Metronome Diary 

If you ask me, Gram Parsons wrote about two great songs in his entire career

There was a time, many decades ago, when "country rock" seemed an impossible combination. The notion of the long-haired, drug-addled hippies voluntarily sharing any cultural bond with a bunch of reactionary rednecks ... well, you might as well expect Thelonious Monk to team up with Buck Owens. Laughable, really. Country was the very thing rock music was fighting against, man. And vice versa.

Which is part of the reason why Gram Parsons, one of the pioneers of the improbable thing now called country rock, had such trouble coming up with a shorthand for the kind of pedal-steel-powered, soul-sprinkled, country-fried rock 'n' roll he and his Flying Burrito Brothers were laying on the masses. Parsons, who was also briefly a member of the Byrds, tried variations on "Cosmic American Music" before giving up on neologisms entirely. "We play a form of love music," Parsons said finally in a 1969 interview. "We play music of the spirit, or goose-bump music."

In the years since his death and gasoline-fueled cremation in Joshua Tree, Parsons has gained an increasingly devoted following. It's misplaced adulation, if you ask me -- Gram Parsons wrote about two great songs in his entire career; most of his output was well-intentioned but limp R&B ballads decked out in boots and dusty rhinestones. But there's no denying the fact that Parsons' music ended up opening a window onto some of the bright spots of '90s music. Uncle Tupelo, Joe Henry, Whiskeytown, Scud Mountain Boys -- they all owe a debt of gratitude to Parsons and his band of genre-forging freaks.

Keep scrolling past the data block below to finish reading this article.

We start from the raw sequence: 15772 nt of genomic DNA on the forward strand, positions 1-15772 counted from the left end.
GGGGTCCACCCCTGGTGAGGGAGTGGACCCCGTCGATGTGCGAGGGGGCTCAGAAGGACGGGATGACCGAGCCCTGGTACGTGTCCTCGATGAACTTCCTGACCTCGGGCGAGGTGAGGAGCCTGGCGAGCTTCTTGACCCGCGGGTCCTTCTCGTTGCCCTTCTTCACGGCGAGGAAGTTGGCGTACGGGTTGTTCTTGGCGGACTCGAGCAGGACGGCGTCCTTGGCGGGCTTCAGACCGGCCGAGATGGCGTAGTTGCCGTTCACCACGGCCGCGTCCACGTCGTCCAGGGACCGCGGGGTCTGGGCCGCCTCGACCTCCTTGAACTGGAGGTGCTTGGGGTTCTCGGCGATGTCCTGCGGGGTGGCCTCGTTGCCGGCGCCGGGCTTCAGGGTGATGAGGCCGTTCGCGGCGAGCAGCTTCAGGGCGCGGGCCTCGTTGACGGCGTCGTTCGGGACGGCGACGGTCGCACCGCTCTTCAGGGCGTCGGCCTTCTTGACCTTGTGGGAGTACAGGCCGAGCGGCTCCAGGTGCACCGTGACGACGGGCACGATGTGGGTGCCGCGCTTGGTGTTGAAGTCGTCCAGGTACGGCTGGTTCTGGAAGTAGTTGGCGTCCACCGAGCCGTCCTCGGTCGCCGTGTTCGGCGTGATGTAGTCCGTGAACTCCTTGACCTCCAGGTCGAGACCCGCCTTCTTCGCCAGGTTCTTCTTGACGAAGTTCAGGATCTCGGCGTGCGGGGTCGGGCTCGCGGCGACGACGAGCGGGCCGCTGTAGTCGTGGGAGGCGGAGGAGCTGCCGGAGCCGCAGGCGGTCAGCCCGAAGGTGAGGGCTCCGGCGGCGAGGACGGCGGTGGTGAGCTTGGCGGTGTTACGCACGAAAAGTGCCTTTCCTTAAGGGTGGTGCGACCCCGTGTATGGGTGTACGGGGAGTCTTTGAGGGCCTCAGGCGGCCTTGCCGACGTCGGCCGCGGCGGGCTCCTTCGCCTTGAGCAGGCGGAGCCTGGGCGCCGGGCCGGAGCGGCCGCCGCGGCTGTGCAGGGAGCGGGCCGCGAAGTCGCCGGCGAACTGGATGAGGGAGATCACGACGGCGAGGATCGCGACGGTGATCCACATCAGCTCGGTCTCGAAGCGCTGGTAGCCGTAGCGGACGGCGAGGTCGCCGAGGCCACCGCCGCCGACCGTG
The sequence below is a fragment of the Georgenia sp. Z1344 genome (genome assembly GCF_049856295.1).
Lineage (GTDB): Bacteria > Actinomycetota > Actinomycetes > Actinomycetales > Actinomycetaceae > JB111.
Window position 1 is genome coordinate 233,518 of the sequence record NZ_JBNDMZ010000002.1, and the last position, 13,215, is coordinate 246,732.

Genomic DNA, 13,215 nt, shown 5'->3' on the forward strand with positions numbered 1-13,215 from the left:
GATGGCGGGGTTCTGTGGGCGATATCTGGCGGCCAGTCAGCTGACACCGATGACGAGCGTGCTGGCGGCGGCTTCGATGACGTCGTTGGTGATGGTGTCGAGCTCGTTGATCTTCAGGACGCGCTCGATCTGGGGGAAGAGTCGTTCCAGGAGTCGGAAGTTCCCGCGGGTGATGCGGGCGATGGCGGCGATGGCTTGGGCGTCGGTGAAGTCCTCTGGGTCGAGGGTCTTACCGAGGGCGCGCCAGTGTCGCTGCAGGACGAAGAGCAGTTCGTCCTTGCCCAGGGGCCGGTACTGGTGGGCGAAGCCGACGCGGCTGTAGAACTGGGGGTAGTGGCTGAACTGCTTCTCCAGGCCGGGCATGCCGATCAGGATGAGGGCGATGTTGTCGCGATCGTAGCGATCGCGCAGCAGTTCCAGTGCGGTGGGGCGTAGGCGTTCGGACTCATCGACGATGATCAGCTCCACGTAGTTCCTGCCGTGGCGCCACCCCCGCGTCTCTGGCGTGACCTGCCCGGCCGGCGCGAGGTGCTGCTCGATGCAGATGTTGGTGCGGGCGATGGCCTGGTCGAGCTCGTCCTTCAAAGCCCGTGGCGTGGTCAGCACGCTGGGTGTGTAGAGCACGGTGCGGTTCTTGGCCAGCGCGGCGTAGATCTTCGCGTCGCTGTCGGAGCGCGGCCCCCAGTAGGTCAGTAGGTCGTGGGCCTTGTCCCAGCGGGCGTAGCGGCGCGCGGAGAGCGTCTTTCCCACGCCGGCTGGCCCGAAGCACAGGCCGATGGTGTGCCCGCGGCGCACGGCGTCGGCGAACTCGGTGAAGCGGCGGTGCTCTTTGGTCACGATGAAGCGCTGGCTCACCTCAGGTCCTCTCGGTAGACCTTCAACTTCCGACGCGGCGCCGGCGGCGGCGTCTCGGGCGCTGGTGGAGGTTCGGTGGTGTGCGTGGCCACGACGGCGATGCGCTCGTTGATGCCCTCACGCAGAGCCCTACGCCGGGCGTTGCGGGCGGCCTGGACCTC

Those thank-you notes flutter out over the Bay Area every year in the form of the Gram Parsons tribute concert Sleepless Nights. Organized by Eric Shea from Mover, this year's event will benefit the Sweet Relief musicians' medical fund. Northern Lights CA is driving up from Los Angeles, and Billy Midnight and the Chlorine Cowboys are trucking in from San Diego. The rest are local boys, including the Court and Spark, Shea's Mover, Joe Buck, and Dura Delinquent.

And then there's Dave Gleason's Wasted Days, who are also local and also appearing at the Sleepless Nights tribute and who are sort of an embarrassment for me because they play constantly at the Ivy Room and I've been down there to see them approximately zero times.

For those of you as sorry-ass dumb as I have been, DGWD play a sort of soul holler, Laurel Canyon, long-sideburned, high-desert rock. It's got that "hey, we're all stoned and harmonious" Eagles vibe and plenty of good freewheeling Music from Big Pink-era Band roots tinklings. Gleason sounds kind of like a reedier, seedier Parsons, but with a little more fire in his belly and a lot more heartbreak on his mind.

Gleason writes the songs with bassist Michael Therieau and also plays lead guitar, coaxing notes of liquid loneliness from his Fender Telecaster. He plays with an awareness of space and pop melody that makes him kind of an anomaly in the Country Rock 101 school of hot licks. It's something the whole band shares -- this weird call to exploration that leadsthem to carve out little niches of the Mamas and the Papas within an old-fashioned Hank Williams-style drinking song (or counterpoint a pretty Velvet Underground-y harpsichord with the slash-and-yearn jangle of Gleason's lead).

And that strangeness is the thing that makes them so good, really. Far too many country rock bands launch their careers by nicking a few songs from the Byrds' Sweetheart of the Rodeo and gussying themselves up in the fashions copped from a Buffalo Springfield gatefold. Dave Gleason's Wasted Days is one of the few bands to step beyond mimicry and put the pieces together in a way that makes sense to their peculiar (and peculiarly musical) minds. Goose-bump music indeed.

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